Indigenous Diversities: Each Nation Is Different

UN Photo/Yubi Hoffmann - Participants at the World Conference on Indigenous Peoples, held at the UN Headquarters in September.

Indigenous Diversities: Each Nation Is Different

Indigenous nations are extremely diverse in terms of languages, lands, governments, cultures, races, and nowadays even rural and urban residence. The diversity of Indigenous Peoples is a central heritage inherited from the time when all human peoples were diverse and tribal. The diversity of human cultures is an indication of the possible prospects and ways in which humans can live and prosper. Just as Indigenous Peoples continue to express diverse cultures and histories, that diversity is magnified by the contemporary world of nation states and national cultures, which usually are trying to transform and assimilate Indigenous Peoples into mainstream institutions, cultures, languages and government organizations.

The contemporary efforts of nationalization and assimilation are new sources of change and continued diversity for Indigenous Peoples. If indigenous nations maintain the right and capabilities to preserve their cultures, governments, and territories, the result will be extremely diverse ways in which Indigenous Peoples adapt to contemporary markets, governments, and land regimes.

Indigenous Peoples, no doubt, will continue to struggle to preserve their governments, lands, and cultures. Even under changing world conditions, left to their own devices, Indigenous Peoples will make specific and diverse accommodations to modernity and national institutions. The autonomy of Indigenous Peoples is not necessarily a rejection of nation states and their national cultures, but rather a preference to uphold their political, land, and cultural ways, and carry them into the future.

The extreme diversity and specific autonomy of Indigenous Peoples does not mean that one cannot understand their goals, values, trends, interests, or perspectives. While Indigenous Peoples are extremely diverse in many ways, they have some common causes. Most indigenous groups share common understandings that they as a people have access to land, have a form of self-government, and want to preserve important parts of their culture and worldviews. In many ways, the international Indigenous Peoples movement over the past 50 years or more, reflects the common interests of preserving a variety of indigenous rights including land, self-government, and culture.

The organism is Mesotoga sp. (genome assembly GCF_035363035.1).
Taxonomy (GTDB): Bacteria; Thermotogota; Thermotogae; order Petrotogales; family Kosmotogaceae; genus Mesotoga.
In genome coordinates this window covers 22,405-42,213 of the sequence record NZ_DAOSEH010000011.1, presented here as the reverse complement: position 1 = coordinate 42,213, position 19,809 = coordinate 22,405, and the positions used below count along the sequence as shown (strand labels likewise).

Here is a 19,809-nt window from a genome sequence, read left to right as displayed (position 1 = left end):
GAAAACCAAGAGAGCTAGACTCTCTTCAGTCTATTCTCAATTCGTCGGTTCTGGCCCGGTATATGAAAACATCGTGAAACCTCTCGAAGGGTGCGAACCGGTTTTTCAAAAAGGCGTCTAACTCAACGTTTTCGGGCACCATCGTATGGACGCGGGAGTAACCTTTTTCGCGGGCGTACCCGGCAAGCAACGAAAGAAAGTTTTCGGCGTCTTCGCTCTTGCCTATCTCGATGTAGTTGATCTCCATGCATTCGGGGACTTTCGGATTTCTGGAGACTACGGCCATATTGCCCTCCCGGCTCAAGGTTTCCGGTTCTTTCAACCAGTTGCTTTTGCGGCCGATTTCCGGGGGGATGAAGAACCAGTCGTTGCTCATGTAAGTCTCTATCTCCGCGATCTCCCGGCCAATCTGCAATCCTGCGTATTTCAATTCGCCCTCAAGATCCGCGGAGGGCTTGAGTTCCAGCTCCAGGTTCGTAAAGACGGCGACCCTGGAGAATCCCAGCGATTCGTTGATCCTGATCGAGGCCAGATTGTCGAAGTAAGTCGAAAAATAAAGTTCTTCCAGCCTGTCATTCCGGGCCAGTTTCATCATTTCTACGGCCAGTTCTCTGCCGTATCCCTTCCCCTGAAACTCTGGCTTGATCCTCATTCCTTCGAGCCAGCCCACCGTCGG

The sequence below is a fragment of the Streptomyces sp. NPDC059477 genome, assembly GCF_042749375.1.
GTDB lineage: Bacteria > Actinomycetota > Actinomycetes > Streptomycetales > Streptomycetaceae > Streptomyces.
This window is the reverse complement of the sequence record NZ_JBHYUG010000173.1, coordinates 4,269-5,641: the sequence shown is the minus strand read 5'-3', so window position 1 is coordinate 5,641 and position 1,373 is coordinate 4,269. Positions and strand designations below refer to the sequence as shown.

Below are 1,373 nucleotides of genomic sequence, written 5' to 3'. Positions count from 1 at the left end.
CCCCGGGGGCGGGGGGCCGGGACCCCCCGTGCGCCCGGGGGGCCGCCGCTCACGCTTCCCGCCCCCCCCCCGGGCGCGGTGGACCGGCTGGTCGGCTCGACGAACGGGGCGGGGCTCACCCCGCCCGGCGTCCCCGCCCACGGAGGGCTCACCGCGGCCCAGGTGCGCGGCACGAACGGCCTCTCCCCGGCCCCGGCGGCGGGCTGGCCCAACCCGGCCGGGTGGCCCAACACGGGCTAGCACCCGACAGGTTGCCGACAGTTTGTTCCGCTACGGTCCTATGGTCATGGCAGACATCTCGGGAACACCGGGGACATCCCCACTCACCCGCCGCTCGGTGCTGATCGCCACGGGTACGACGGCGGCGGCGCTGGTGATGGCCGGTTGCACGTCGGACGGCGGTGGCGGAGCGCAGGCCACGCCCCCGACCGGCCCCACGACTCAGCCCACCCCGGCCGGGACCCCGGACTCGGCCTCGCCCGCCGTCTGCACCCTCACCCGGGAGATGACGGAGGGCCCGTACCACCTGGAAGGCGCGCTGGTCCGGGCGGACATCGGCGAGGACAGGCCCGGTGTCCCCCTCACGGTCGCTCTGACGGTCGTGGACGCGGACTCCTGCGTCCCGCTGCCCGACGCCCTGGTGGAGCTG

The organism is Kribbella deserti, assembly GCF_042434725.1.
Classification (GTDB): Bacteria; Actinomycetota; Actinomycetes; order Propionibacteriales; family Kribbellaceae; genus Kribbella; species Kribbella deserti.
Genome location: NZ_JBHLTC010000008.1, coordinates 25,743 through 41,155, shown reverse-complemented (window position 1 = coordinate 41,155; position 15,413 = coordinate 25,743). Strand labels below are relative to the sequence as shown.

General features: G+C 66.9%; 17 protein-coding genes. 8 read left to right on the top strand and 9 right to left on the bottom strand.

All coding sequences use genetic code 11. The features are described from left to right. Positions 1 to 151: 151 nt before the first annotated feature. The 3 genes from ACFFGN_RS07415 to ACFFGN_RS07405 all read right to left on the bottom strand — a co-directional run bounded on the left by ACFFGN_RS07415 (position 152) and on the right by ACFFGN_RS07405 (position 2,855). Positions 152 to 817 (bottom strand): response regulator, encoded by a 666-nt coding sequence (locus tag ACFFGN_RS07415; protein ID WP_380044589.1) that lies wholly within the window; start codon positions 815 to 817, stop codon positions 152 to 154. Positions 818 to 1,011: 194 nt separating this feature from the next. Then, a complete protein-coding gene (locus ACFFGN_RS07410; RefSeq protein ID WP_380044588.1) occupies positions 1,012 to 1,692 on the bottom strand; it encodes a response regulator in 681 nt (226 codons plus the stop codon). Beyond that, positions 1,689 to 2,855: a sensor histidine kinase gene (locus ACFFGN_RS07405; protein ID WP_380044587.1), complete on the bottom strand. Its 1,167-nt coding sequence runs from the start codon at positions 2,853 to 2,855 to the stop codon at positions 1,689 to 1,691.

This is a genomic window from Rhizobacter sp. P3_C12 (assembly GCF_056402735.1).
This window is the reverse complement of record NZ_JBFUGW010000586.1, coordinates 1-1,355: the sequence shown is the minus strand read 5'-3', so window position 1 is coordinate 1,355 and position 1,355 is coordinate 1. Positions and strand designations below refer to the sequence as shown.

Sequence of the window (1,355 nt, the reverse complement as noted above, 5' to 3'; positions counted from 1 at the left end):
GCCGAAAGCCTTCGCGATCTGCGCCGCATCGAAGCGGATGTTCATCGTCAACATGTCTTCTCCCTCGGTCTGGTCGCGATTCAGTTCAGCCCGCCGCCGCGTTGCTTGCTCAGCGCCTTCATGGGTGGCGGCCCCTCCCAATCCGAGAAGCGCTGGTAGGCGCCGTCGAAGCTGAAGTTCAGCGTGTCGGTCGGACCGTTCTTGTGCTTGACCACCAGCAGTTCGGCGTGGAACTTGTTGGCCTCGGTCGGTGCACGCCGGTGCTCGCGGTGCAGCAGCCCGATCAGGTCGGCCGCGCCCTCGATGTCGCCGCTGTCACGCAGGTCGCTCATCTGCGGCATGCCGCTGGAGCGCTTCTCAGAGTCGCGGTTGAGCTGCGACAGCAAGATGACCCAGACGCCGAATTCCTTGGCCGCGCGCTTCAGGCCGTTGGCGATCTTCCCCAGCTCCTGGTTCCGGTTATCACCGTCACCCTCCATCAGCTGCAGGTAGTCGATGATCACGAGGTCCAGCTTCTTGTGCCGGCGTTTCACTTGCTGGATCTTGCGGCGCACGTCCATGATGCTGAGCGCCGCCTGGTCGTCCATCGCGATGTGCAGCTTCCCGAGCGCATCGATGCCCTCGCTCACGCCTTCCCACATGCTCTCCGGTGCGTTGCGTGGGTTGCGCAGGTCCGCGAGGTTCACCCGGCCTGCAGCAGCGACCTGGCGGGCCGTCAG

Indigeneity is not expressed as a common identity, culture, or government. There is no common indigenous identity, culture, or government. Indigenous Peoples want to express their own specific cultures and identities. There is no common indigenous identity, there are a large number of indigenous identities. The common cause that unites contemporary Indigenous Peoples at the international level is the result of similar threats from nation states that do not fully recognize indigenous claims to land, self-government, culture, and other indigenous rights. There is a common threat, but each indigenous nation defends specific cultures, lands, history, and forms of self-government, that are autonomous to the full range of other Indigenous Peoples. There is not one common indigenous government, but rather the struggle to uphold many diverse indigenous nations.

How can we understand or even speak about Indigenous Peoples and uphold and respect their diversity and autonomy? Understanding and developing relations with Indigenous Peoples comes from listening and respecting what Indigenous Peoples say about themselves, about what they say about who they are, and what they want. It means taking seriously their claims to specific cultures, identities, self-government, interests, and values. Such understanding can take place through deep appreciation of specific indigenous histories, cultures, worldviews, and their contemporary expressions of adapting to contemporary government, law, cultures, and communities.

This complexity should not be shirked as too specialized or impossible, but rather as an appreciation of the continued cultural and political diversity of the human experience. Indigenous nations are best understood from their own perspective. The great diversity of change and tradition that is the contemporary experience of indigenous nations should indicate that common ground is not necessarily easy or forthcoming. However, an indigenous pathway to balanced and reciprocal relations is through mutual respect for the cultural differences of each human nation, nowadays including modernizing nation states.

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